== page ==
Working Online Demystified

 

pablo

“Cyberspace City,” Original image retrieved from Desktop Nexus || Edited in Pablo by Buffer

Almost a year ago, I started working as a communications intern for a couple of companies off-site. Even though I grew up during the rise of the Internet and consequently the construction of the streets of cyberspace and the realization of Marshall McLuhan’s “Global Village,” the idea of working solely online still held some sci-fi mystique for me. Though I have spent many hours as a social media user and a web surfer, being a cyber professional seems to be right out there with independent AI’s, cyber cowboys and Keeanu Reeves. My experience, unfortunately, is less cyberpunk “bullet time” and more cyberfrenzy, so here are the things I learned during my trek into the thick of working through the wild World Wide Web.

 

  1. The elusive online work does exist!

As much as I have spent weaving online work into the matrix of cyber fiction, it is real. I am not talking about those suspicious telemarketing “work from home” kinds either. There is legitimate and also various work that is available entirely or partially online.

 

I personally found my first distance internship through SCIP (Serving Communities Internship Program). It’s a matter of finding the virtual positions available that match your skills and time commitments.

 

As far as my second virtual placement, I did a virtual scouring of potential publishers that are more inclined to hire offsite workers. This hunt meant a lot of reading on their mandate and about page. Keywords to look out for are “global market,” “moving with technological advancement,” “web based,” etc. When the company you are looking at seems to be technologically advanced or savvy, they are more likely to be open to virtual workers. In my experience, I had to ask if there are possibilities for a distance internship, and though this might not work for regular employment, I think keeping in mind that there are jobs out there that don’t exist until you ask is very important.

 

  1. You are mostly working on self-management, and surprisingly, the management can still suck.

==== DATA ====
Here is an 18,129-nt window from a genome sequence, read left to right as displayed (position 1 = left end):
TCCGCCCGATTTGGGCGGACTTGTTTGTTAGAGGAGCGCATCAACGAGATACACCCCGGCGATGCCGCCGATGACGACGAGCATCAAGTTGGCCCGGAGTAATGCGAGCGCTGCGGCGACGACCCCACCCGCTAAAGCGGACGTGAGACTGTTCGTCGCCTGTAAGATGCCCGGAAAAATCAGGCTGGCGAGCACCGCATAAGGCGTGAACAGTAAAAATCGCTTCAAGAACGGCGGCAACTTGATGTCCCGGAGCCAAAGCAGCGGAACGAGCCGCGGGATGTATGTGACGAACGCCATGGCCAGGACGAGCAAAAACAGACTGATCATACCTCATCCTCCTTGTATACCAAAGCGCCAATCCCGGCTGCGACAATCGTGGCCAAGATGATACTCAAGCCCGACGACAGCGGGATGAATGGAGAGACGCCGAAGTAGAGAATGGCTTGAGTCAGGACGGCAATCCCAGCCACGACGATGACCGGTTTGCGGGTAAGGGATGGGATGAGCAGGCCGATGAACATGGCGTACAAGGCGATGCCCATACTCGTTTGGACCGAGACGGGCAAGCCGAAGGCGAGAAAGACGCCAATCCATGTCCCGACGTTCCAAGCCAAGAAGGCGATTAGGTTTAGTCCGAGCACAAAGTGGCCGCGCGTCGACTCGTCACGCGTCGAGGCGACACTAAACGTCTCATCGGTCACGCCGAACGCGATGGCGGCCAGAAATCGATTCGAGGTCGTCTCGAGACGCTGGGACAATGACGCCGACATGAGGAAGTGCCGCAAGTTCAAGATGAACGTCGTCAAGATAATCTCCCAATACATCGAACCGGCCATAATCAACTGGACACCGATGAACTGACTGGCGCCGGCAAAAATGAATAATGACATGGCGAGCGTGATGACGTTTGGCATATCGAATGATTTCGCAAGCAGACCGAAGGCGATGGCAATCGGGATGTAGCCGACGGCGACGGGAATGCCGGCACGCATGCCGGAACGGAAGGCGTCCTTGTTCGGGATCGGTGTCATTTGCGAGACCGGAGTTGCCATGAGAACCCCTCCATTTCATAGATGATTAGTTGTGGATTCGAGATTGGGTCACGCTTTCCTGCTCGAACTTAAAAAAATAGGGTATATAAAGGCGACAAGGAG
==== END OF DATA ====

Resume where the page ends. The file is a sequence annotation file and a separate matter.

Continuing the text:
How to Focus

“Focus Infographic,” Retrieved from fundersandfounders.com

I think the most attractive myth around working online is the myth of independence. You work mostly for yourself. Sure, there are deliverables, but it is working at your own pace with as many coffee/Facebook breaks you want.

It is common for freelancers to find their inner self-boss more lenient—allowing  3-hour lunch breaks, impromptu Netflix binges, and indulgence on another pointless cat video. Of course by the end of the day, your inner boss realizes you are a horrible slacker, and you are now on a roller coaster guilt trip nose dive.

Independence in an online setting is equivalent to huge self-accountability. This independence also means you may not have support at your fingertips. For example, I was given a project working with a new software that my boss wasn’t an expert on and the software support wasn’t particularly helpful. I needed to take initiative, be responsible and work my way through the problem by myself. I had to learn how to be a good self-manager, and I must confess I am not my ideal boss.

 

  1. Working on your own time may mean you work longer.

 

As per discussed above, the challenges in working online involve being online itself (i.e. Netflix, Facebook, Twitter, cat videos, wikiHow, Forbes, etc.). When information (both useless and potentially useful information) is just a Google away, you can easily get distracted.

 

There are programs to keep your slog through the World Wide Web on the productive path. Leechblock and SelfControl can block certain sites that leech on your productivity. Having set working hours and break times are also crucial in keeping your professional online commitments.

 

To keep yourself motivated, break down large projects to a manageable to-do list, then create a priority list per day. Spend your first working hours tackling your top three priorities instead of working on easiest-first rationale. Achieving at least the top priorities of the day will leave you with an accomplished feeling that should sustain your motivation until you clock out.

 

On that thought, try to keep overtime at the minimum. You may be tempted to try and barrel through huge projects, but this behaviour will only tire you out in the long run. Remember, be a good boss to yourself, and that means knowing when to let your worker-self have some me-time away from the inner boss.

 

These are the three things I learned from working online. If you have a similar experience and are willing to share your online kernels of wisdom, we’d love to hear from you.

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